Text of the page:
Students in Netanya take on mitzvahs in memory of 26-year-old Alon Bakal
|Students at the Netanya Academic College in Israel gather around Rabbi Shneur Simcha Landa and his children. They have been signing up to perform mizvahs in memory of their friend and fellow student, Alon Bakal, who was slain by a terrorist in Tel Aviv.|
A group of students in Netanya, Israel, are working to make sure that the legacy of their friend, Alon Bakal, lives on.
Bakal, 26 and a native of Karmiel in the country’s north, was shot and killed in Tel Aviv on New Year’s Day—along with 30-year-old Shimon Ruimi—by Nashat Melhem, a 31-year old Israeli Arab who also later killed Israeli-Arab taxi driver Amin Shaban.
“Alon was a law student with many friends, and was full of joie de vivre,” says Rabbi Shneur Simcha Landa, who co-directs Chabad at Netanya Academic College in Israel with his wife, Musya. “The community here, both the students and the faculty, was very close to him. He was always ready to help and regularly volunteered with an organization that distributed food packages to people in need. Many of us took his passing very personally. We feel as if we lost a brother.”
Students have been gathering at a booth on campus since the tragedy to light candles, share memories, gain strength from each other and select mitzvahs that they are pledging to do in memory of their friend.
Like many Israelis, Bakal enrolled in college after service in the Israel Defense Forces, where he served in an elite unit of the Golani brigade. He had just one more month left to finish his studies and receive his law degree at the college, and was due to start a job with a law firm in Tel Aviv. Until then, he was working at the Simta bar and restaurant, which he also helped manage and where he was killed during the terrorist attack.
“Alon was deeply committed to helping everyone around him,” says Shachar Debi, who was one year ahead of him in law school. “He was very sensitive to the needs of every individual, especially those whom others forgot.
“A classic Alon story: There were three old ladies who used to sit together and chat on a bench near his off-campus apartment. One day, he noticed that there were only two of them. Sensing that one of them must have passed away, he went inside and prepared two cups of steaming tea to share with the old ladies. He didn’t ask them any questions. He just wanted to show that he noticed and that he cared.”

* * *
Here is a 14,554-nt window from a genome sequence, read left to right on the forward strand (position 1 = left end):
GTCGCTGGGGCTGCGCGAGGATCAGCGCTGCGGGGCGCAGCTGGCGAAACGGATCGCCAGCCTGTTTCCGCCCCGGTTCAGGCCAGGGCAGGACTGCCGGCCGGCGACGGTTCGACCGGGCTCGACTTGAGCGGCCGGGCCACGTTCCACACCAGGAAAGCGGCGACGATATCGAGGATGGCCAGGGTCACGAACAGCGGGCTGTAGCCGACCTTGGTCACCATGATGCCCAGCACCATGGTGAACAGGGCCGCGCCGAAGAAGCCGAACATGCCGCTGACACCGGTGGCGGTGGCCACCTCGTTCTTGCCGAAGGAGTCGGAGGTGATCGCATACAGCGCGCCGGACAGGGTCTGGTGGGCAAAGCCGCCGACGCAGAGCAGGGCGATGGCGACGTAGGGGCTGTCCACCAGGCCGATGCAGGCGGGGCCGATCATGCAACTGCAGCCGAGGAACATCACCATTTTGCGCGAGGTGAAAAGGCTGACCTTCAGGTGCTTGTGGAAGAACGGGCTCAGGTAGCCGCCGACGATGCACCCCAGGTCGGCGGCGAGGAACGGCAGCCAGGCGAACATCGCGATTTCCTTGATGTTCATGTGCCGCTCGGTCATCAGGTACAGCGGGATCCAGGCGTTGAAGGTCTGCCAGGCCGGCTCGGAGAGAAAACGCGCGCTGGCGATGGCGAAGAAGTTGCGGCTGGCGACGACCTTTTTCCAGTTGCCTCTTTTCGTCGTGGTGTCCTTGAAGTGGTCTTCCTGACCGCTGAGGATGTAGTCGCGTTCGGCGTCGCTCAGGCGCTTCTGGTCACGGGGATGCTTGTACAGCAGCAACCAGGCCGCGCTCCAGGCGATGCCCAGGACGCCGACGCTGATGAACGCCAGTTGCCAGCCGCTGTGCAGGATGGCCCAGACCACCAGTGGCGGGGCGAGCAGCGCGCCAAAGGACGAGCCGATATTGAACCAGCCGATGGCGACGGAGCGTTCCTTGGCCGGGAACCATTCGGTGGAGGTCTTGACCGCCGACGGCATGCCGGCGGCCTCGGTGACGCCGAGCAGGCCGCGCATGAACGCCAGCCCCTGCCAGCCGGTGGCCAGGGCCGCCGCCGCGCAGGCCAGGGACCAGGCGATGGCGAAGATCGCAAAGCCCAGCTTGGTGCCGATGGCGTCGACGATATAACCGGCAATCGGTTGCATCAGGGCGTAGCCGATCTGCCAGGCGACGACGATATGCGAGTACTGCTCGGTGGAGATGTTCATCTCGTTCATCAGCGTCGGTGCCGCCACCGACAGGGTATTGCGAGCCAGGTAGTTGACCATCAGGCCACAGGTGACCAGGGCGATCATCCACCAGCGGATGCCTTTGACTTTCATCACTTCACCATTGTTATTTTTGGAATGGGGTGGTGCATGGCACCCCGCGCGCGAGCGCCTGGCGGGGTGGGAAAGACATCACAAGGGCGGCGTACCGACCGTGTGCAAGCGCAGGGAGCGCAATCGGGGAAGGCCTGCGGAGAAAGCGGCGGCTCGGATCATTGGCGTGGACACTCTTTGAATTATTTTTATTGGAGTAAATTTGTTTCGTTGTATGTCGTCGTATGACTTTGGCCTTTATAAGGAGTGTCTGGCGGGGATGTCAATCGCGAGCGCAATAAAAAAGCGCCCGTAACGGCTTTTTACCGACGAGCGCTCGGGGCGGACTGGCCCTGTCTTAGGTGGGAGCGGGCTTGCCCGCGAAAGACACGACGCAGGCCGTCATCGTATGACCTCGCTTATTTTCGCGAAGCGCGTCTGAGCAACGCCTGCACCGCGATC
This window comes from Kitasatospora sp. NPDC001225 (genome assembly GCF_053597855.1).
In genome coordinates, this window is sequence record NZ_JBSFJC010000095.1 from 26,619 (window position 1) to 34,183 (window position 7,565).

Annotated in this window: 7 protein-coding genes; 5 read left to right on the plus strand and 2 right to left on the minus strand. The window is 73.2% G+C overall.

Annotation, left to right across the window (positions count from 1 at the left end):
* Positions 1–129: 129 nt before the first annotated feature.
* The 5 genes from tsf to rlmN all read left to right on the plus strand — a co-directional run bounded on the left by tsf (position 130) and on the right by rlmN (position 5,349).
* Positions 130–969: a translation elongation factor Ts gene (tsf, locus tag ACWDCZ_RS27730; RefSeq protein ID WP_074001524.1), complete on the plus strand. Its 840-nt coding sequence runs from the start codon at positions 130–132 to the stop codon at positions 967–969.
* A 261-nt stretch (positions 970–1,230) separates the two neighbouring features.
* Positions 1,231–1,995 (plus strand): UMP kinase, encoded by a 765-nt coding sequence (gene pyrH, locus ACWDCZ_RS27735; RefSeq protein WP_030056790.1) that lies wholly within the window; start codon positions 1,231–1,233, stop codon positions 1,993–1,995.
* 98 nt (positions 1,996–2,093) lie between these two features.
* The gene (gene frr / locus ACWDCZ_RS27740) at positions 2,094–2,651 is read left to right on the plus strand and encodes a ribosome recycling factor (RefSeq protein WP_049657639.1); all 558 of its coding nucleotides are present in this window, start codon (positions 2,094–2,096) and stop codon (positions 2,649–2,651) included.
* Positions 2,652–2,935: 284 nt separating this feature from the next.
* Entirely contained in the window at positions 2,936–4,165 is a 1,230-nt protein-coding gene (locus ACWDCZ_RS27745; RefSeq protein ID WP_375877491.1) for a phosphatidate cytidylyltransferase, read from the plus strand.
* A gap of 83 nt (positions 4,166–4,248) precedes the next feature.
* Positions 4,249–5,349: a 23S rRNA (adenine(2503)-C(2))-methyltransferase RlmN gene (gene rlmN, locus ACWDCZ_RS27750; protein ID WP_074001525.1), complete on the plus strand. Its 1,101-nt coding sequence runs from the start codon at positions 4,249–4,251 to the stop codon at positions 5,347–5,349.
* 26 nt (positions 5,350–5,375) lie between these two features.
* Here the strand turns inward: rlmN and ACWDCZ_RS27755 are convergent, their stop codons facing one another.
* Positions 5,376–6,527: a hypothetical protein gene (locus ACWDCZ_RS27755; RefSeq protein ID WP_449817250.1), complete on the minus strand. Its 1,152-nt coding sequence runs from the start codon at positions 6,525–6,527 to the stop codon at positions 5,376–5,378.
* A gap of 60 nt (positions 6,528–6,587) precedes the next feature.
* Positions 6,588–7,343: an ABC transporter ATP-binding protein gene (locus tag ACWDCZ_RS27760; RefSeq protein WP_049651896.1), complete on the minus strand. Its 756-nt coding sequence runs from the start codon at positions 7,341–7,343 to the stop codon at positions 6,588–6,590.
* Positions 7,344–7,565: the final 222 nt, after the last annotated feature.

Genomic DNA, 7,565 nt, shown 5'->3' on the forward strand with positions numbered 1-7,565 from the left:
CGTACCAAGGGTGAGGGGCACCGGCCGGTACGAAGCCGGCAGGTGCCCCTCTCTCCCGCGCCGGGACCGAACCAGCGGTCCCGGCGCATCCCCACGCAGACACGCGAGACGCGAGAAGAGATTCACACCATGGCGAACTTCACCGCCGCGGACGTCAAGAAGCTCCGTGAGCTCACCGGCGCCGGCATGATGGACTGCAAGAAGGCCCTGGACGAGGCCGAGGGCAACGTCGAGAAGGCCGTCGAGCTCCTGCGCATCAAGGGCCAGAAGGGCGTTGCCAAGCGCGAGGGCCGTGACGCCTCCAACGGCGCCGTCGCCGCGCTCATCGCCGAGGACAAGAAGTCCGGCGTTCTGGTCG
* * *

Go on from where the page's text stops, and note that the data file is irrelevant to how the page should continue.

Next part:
A perennial jokester, Bakal was also a member of the university’s debate club, which Debi headed. “He brought a lot of silliness and levity to those debates,” she says. “He was so popular and well-liked that you may have expected him to be a snob, but he was nothing of the sort.”
Debi says that Bakal was idealistic to a fault, often leading his friends in conversation about how they could make a positive impact on society. When he chose to stay in school over Shabbat, he was often the one who would chantKiddush for his friends before they’d share a traditional Shabbat meal on Friday nights after synagogue.
Positivity in the Midst of Pain
Following Landa’s lead, hundreds of students have accepted upon themselves to do additional mitzvahs in Bakal’s memory.
Debi says she has accepted two resolutions, reflective of two parts of his sparking personality. She will be volunteering at a food pantry to memorialize his caring and generous spirit, and took upon herself to light Shabbat candles to honor his devotion toTorah observance and tradition.
During the two-and-a-half years that the Landas have been on campus, they have created an oasis of spirituality and Torah for students there. “Our mission is to show them that academia and Torah are not a contradiction,” says the rabbi, who is the son of the chief rabbi of Bnei Brak. “We want them to know that they can take their place in the profession of their choice and live a full Torah lifestyle.”
Their work reaches beyond teaching, counseling and hosting spirited Shabbat meals. Despite a stereotype prevalent in Israel that most college students come from privileged homes, the rabbi notes that many barely subside. Before holidays, he raises many thousands of shekels that he uses to provide needy students with clothing and foodstuffs with which to celebrate.
“By Divine providence,” says the rabbi, “on Friday, before I had even heard of the attack, I sent a text message to the students discussing that the reason G‑drevealed himself to Moses in a lowly thorn bush was to teach us that the Divine can be found with us in the thorniest, most painful parts of our lives. Many of the students confided to me that that little thought gave them the strength they needed to keep on going—aware that there is someone watching over us and holding our hand. We discussed how, despite the terrible pain, we need to increase in light and positivity.”
This past Shabbat, 20 students from Netanya participated in a Shabbaton in Kfar Chabad. The weekend’s activities were dedicated in Bakal’s memory, and there was much discussion on how to proceed despite the pain that comes with the loss of someone close.
“Alon did not leave a will,” says Debi “but we believe he would be very pleased to know that his life is being memorialized through people increasing their observance and strengthening their faith for him.”